4.5 – saying ‘should’ — the verb mít

4.5 – saying 'should' — the verb mít

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4.5 – saying 'should' — the verb mít
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4.5 – saying 'should' — the verb mít

We are going to talk about what people should do in various situations. So how do we say should in Czech? It turns out you already know the forms, we’ve just been using them for something else:

mít ‘should’ / ‘supposed to’


mám ‘I should’ / ‘am supposed to’


máme ‘we should’ / ‘are supposed to’


máš ‘you should’ / ‘are supposed to’


máte ‘you all should’/ ‘are supposed to’

‘you (formal) should’ / ‘are supposed to’


‘he/she/it should’ / ‘is supposed to’


mají ‘they should’ / ‘are supposed to’

As you can see here, these are just forms of the verb mít ‘to have’[1]. These forms are followed by the infinitive (just like moct ‘to be able’). When they are used this way

Lidé mají spát sedm až osm hodin každý den.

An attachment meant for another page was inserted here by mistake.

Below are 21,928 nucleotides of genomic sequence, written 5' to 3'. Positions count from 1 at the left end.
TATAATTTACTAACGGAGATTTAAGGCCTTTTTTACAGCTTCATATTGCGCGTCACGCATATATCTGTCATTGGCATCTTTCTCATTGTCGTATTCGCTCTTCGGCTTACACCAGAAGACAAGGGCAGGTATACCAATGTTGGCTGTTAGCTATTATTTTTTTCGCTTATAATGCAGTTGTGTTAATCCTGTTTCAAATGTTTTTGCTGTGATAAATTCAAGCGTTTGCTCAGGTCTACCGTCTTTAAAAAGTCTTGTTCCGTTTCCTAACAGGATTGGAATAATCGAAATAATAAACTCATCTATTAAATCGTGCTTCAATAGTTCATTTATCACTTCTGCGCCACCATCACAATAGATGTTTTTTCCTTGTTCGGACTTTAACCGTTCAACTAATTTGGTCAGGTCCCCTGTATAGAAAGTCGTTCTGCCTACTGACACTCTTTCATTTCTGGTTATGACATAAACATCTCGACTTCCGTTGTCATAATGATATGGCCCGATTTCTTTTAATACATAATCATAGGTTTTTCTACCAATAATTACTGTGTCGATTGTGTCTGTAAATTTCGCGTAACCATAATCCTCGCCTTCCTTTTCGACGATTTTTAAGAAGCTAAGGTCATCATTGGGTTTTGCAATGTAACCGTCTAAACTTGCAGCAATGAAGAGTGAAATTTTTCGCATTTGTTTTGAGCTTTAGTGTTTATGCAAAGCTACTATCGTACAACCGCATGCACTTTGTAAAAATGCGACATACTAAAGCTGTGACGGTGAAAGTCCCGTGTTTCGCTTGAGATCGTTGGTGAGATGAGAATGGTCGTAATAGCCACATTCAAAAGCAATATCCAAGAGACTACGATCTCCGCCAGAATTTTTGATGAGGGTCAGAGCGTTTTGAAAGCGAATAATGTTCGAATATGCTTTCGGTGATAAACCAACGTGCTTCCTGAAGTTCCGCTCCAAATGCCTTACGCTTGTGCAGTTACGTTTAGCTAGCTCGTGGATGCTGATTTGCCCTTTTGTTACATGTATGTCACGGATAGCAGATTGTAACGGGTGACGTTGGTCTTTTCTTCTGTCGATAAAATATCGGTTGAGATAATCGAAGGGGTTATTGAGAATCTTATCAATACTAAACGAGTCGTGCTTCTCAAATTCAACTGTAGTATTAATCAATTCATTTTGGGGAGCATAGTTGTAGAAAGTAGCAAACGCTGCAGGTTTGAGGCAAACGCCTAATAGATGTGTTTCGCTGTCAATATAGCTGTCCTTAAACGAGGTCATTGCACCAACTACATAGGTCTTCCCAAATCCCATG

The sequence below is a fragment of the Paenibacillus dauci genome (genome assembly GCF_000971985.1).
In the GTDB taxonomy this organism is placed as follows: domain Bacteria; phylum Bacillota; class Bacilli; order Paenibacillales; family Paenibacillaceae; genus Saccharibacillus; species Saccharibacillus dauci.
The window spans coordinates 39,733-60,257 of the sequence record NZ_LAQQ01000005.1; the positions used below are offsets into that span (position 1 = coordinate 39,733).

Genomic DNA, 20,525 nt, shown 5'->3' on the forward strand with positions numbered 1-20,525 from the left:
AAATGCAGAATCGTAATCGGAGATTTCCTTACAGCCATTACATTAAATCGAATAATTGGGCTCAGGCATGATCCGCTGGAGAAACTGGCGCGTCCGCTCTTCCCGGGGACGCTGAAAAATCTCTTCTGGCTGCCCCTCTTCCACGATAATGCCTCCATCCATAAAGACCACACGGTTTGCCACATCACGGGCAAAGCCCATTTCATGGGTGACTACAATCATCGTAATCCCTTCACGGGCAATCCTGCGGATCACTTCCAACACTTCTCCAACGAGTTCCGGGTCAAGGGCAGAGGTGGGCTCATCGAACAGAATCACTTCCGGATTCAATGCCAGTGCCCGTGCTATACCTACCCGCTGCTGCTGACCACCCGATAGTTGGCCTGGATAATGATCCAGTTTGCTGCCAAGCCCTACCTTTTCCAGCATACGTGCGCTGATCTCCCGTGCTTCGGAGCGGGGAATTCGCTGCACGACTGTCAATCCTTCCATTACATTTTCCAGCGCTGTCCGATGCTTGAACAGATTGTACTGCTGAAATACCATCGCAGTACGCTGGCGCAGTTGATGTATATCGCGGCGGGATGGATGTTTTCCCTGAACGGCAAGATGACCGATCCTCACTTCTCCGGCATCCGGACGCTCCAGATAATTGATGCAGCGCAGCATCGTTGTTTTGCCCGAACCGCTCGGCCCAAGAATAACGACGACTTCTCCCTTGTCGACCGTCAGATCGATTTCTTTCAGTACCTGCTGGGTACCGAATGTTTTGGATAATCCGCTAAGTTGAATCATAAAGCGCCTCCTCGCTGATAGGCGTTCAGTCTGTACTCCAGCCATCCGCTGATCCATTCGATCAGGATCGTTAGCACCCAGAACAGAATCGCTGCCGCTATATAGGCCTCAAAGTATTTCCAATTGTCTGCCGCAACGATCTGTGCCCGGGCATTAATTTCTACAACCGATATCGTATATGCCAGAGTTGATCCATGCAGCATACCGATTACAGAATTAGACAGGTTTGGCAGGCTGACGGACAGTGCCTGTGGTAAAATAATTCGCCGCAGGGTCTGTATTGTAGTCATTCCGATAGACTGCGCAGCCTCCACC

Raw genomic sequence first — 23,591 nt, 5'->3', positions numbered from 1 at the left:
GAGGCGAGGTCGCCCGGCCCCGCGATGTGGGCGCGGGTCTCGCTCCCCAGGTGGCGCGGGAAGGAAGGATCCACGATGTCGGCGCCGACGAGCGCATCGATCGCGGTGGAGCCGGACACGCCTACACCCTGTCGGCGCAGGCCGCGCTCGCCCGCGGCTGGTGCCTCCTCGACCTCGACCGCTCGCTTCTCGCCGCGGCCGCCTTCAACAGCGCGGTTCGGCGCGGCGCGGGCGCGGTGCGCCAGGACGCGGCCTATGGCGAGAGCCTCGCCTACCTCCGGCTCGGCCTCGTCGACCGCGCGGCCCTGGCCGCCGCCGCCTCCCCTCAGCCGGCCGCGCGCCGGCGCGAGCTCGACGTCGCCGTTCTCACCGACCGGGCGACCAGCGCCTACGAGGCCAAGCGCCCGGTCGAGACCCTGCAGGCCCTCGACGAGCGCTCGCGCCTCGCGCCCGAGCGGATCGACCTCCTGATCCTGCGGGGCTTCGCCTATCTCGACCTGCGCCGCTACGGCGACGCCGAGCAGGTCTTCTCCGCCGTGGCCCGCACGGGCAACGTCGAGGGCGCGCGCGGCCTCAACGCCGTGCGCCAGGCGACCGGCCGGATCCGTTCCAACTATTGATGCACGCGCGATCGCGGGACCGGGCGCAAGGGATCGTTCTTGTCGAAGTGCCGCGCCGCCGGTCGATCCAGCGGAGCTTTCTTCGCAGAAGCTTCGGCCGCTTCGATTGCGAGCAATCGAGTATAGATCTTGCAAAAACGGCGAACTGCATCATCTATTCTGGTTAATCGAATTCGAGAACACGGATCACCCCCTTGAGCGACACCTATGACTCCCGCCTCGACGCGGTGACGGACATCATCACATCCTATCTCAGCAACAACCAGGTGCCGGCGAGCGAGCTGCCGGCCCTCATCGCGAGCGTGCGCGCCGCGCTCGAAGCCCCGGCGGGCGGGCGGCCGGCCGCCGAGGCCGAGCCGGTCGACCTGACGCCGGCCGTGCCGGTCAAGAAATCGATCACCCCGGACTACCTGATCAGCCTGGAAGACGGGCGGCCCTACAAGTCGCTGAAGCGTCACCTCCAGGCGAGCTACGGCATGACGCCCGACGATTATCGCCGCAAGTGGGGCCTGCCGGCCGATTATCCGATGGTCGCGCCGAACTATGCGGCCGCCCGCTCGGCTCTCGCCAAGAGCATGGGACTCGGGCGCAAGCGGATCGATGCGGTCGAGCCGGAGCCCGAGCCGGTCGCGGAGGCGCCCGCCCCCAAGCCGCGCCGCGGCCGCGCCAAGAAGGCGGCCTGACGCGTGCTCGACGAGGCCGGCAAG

People should (are supposed to) sleep seven to eight hours every day.

Nevím, co mám studovat.

I don’t know what I should (am supposed to) study.

Kolik vody mám pít každý den?

How much water should I (am I supposed to) drink every day?

Ty děti mají uklízet pokoj, když je tam nepořádek.

The children should (are supposed to) clean the room when it’s messy.

Images used in this document come from these sources.

[1] be careful with this though, because mít in Czech does not mean ‘have to’, which is instead muset ‘must, have to’. The verb mít ‘should’ expresses a milder sort of obligation, i.e. what you should do.